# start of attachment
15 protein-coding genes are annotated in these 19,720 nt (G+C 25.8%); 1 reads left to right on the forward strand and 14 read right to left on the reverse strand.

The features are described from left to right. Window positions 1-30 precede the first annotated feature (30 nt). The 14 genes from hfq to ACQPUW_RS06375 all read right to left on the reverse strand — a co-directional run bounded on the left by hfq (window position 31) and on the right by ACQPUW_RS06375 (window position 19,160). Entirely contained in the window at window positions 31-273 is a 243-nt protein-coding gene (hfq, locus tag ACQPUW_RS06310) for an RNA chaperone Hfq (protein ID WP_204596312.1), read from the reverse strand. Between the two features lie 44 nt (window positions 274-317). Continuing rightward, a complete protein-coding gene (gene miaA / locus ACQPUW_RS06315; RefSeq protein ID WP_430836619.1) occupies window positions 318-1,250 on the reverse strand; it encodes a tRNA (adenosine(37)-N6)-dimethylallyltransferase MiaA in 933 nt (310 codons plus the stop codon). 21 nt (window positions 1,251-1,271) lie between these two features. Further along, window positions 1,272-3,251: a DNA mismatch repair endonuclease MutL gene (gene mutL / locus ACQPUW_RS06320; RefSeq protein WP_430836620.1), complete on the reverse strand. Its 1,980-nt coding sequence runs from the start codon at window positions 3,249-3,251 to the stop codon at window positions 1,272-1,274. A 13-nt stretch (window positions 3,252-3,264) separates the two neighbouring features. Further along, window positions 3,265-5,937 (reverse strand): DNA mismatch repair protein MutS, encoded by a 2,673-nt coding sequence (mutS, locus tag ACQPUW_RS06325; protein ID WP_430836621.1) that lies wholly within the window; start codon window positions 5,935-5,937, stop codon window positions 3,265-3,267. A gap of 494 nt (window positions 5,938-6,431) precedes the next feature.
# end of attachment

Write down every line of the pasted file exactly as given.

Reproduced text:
15 protein-coding genes are annotated in these 19,720 nt (G+C 25.8%); 1 reads left to right on the forward strand and 14 read right to left on the reverse strand.

The features are described from left to right. Window positions 1-30 precede the first annotated feature (30 nt). The 14 genes from hfq to ACQPUW_RS06375 all read right to left on the reverse strand — a co-directional run bounded on the left by hfq (window position 31) and on the right by ACQPUW_RS06375 (window position 19,160). Entirely contained in the window at window positions 31-273 is a 243-nt protein-coding gene (hfq, locus tag ACQPUW_RS06310) for an RNA chaperone Hfq (protein ID WP_204596312.1), read from the reverse strand. Between the two features lie 44 nt (window positions 274-317). Continuing rightward, a complete protein-coding gene (gene miaA / locus ACQPUW_RS06315; RefSeq protein ID WP_430836619.1) occupies window positions 318-1,250 on the reverse strand; it encodes a tRNA (adenosine(37)-N6)-dimethylallyltransferase MiaA in 933 nt (310 codons plus the stop codon). 21 nt (window positions 1,251-1,271) lie between these two features. Further along, window positions 1,272-3,251: a DNA mismatch repair endonuclease MutL gene (gene mutL / locus ACQPUW_RS06320; RefSeq protein WP_430836620.1), complete on the reverse strand. Its 1,980-nt coding sequence runs from the start codon at window positions 3,249-3,251 to the stop codon at window positions 1,272-1,274. A 13-nt stretch (window positions 3,252-3,264) separates the two neighbouring features. Further along, window positions 3,265-5,937 (reverse strand): DNA mismatch repair protein MutS, encoded by a 2,673-nt coding sequence (mutS, locus tag ACQPUW_RS06325; protein ID WP_430836621.1) that lies wholly within the window; start codon window positions 5,935-5,937, stop codon window positions 3,265-3,267. A gap of 494 nt (window positions 5,938-6,431) precedes the next feature.